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Practical Techie: Collectors can buy digital art or real estate with tokens

A new year, a new set of aspirations. And a new venture within the technological universe is to experiment with Non-Fungible Tokens.

What? NFT, being such an unassuming commercial venture, the name does have a high-tech ring. Essentially, it has to do with blockchain technology, cryptocurrencies, etc. So, what are non-fungible tokens?

NFT — These are digital currencies based on the macroeconomic concept of convertibility. Money, we know, either physical or digital, is a convertible asset, as are oil and gold.

The Oxford Dictionary defines fungibility as replacing another identical item or “mutually interchangeable” assets. Tokens digitally represent any item, including online-only assets like digital artwork or tangible assets such as real estate. Other examples include in-game items like avatars, digital and non-digital collectibles, domain names, and event tickets to concerts and special events. Add films, music, or properties in virtual worlds used in avatar portals such as Second Life.

Because NFTs represent a specific asset, they are not as convertible as are other more conventional money or data-bit currencies. Thus, the concept of non-fungible.

VENTURE — It turns out that artists, influencers, and the US National Basketball Association make millions from non-fungible tokens. Enthusiasts see NFTs as the future of ownership. From event tickets to houses, all kinds of property can have an NFT ownership status. For artists, NFTs could solve the problem of how they can monetize digital artworks. The NBA launched Top Shot in 2019, a marketplace for NBA highlight reels, which users can collect and trade through blockchain technology.

An NFT can be resold in the marketplace for cash or cryptocurrency and is taxable revenue.

Data from DappRadar, a firm that tracks sales, showed that trading in NFTs reached $22 billion in 2021, compared with just $100 million in 2020.

ART — It happens that cryptocurrency is easily adopted in the art world to render profits. It is an intersection of bit data and art to empower creatives through innovative web offerings. As one creator describes, NFTs allow artists to interact directly with fans and make a living off their craft without a centralized intermediary.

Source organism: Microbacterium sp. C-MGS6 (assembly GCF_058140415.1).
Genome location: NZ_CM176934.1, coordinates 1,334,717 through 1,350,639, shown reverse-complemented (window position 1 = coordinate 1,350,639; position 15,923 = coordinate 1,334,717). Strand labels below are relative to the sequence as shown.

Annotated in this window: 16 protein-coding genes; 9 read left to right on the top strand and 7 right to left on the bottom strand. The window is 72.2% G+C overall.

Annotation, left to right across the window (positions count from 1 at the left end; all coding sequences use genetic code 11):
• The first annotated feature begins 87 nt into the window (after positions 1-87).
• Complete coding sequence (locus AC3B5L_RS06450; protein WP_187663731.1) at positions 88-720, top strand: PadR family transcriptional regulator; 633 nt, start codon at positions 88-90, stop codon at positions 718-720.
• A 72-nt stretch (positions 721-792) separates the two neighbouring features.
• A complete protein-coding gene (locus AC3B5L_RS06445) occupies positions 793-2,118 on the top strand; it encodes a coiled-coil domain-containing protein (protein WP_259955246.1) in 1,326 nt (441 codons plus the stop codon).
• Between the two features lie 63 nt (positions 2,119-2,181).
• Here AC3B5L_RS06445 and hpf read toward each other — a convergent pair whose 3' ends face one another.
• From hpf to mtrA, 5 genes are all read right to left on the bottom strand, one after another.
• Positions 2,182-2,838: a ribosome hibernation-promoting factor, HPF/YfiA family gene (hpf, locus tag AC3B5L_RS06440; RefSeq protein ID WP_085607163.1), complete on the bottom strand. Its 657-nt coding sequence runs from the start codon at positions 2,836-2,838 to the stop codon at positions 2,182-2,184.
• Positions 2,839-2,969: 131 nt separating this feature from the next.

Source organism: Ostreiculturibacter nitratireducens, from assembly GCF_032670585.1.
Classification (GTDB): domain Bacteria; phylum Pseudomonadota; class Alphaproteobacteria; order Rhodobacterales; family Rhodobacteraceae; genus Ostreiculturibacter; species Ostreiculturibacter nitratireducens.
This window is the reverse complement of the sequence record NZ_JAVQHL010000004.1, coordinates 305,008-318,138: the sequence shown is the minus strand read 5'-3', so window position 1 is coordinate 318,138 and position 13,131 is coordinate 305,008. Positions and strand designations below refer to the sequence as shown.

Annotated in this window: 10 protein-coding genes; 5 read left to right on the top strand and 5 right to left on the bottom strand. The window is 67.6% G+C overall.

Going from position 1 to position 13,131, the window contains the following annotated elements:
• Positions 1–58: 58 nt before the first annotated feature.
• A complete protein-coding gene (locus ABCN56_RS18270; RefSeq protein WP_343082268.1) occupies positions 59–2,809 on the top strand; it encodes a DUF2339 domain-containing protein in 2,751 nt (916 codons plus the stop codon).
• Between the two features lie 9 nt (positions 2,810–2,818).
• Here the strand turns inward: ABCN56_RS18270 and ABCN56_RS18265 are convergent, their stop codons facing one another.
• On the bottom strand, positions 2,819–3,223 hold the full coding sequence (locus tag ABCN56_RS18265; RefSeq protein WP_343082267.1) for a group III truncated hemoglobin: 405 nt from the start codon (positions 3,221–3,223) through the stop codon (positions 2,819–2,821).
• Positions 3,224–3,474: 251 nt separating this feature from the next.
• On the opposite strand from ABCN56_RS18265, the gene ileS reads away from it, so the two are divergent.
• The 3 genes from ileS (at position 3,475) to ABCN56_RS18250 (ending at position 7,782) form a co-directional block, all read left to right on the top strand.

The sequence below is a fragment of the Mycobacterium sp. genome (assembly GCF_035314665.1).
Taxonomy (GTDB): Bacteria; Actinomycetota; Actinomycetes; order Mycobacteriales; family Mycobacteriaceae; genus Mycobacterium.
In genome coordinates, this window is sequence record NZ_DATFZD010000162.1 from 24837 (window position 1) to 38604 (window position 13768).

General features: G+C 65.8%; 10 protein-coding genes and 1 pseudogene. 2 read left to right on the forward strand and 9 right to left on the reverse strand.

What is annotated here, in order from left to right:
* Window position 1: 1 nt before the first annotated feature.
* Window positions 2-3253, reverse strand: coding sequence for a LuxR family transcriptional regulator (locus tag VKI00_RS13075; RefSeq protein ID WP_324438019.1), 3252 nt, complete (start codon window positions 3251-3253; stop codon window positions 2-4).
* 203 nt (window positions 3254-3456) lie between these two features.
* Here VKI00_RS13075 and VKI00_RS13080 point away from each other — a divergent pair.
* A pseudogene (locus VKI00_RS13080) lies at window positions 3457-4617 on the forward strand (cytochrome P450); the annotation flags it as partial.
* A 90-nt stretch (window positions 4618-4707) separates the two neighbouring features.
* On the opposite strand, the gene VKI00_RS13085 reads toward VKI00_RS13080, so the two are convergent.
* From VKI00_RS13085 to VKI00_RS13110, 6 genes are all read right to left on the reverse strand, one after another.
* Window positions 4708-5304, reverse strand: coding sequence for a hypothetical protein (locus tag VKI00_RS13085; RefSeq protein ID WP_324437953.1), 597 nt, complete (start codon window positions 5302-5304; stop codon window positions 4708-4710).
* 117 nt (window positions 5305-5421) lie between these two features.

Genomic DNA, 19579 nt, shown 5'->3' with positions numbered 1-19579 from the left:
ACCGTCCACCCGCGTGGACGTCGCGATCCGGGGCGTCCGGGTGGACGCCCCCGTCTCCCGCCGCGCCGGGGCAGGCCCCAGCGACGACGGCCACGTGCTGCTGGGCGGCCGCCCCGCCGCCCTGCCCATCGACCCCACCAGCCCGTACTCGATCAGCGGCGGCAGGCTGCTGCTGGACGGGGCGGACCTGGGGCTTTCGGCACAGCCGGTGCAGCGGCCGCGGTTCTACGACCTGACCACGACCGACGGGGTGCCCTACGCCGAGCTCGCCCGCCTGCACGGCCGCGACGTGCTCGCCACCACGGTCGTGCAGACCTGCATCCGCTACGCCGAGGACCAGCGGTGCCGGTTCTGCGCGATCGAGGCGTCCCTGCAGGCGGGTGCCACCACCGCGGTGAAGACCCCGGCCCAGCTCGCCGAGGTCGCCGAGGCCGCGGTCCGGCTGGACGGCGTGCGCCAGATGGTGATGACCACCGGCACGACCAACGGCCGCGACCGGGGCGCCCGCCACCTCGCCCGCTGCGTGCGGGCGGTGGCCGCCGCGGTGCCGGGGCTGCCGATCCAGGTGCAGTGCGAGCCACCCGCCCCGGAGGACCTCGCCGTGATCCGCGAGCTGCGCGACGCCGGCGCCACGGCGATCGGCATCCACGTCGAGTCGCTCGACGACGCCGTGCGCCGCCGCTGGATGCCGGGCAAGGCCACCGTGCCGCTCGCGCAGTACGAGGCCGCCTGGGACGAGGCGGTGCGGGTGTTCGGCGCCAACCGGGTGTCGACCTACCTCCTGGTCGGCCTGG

For example, sites such as Known Origin sells graphic arts from international creators based on the Ethereum Blockchain concept. Anyone can collect, buy, and sell digital art using NFTs as an exchange currency for goods. 

Even designer entrepreneurs are marketing their fashion creations through the NFT currency concept.

WALLETS — All NFT art objects sell through electronic wallets which send, receive, and store digital assets. Wallets are in many forms, installed into a browser, extension, a piece of hardware plugged into a computer, or an app on your phone. This e-commerce site Eth Hub, explains the concept of Ethereum wallets which use a digital currency called Ether. The person opens and funds a crypto wallet on an NFT marketplace to do e-commerce or invest.

ETHEREUM — It’s an open-source, public, electronic transaction ledger that enables developers to build blockchain applications with business logic within an NFT network. As such, NFTs open the door to a global financial system where an Internet connection is all you need to access applications, products, and services that operate in cryptocurrency. Anyone can interact with the Ethereum network and participate in this digital economy without third parties.

RELIABILITY — To summarize this somewhat “ethereal” subject, NFTs are digital tokens that cybernauts can use to represent ownership of unique items. They let investors “tokenize” things like art, collectibles, even real estate. Objects can only have one official owner at a time, and the Ethereum blockchain secures them. The blockchain’s function is to prevent anyone from modifying the record of ownership with a copy/paste tactic or a psuedo non-fungible token. So, it’s all quite secure.  

Author Details
Author Rafael Matos is a veteran journalist, a professor of digital narratives and university mentor. He may be contacted at cccrafael@gmail.com.

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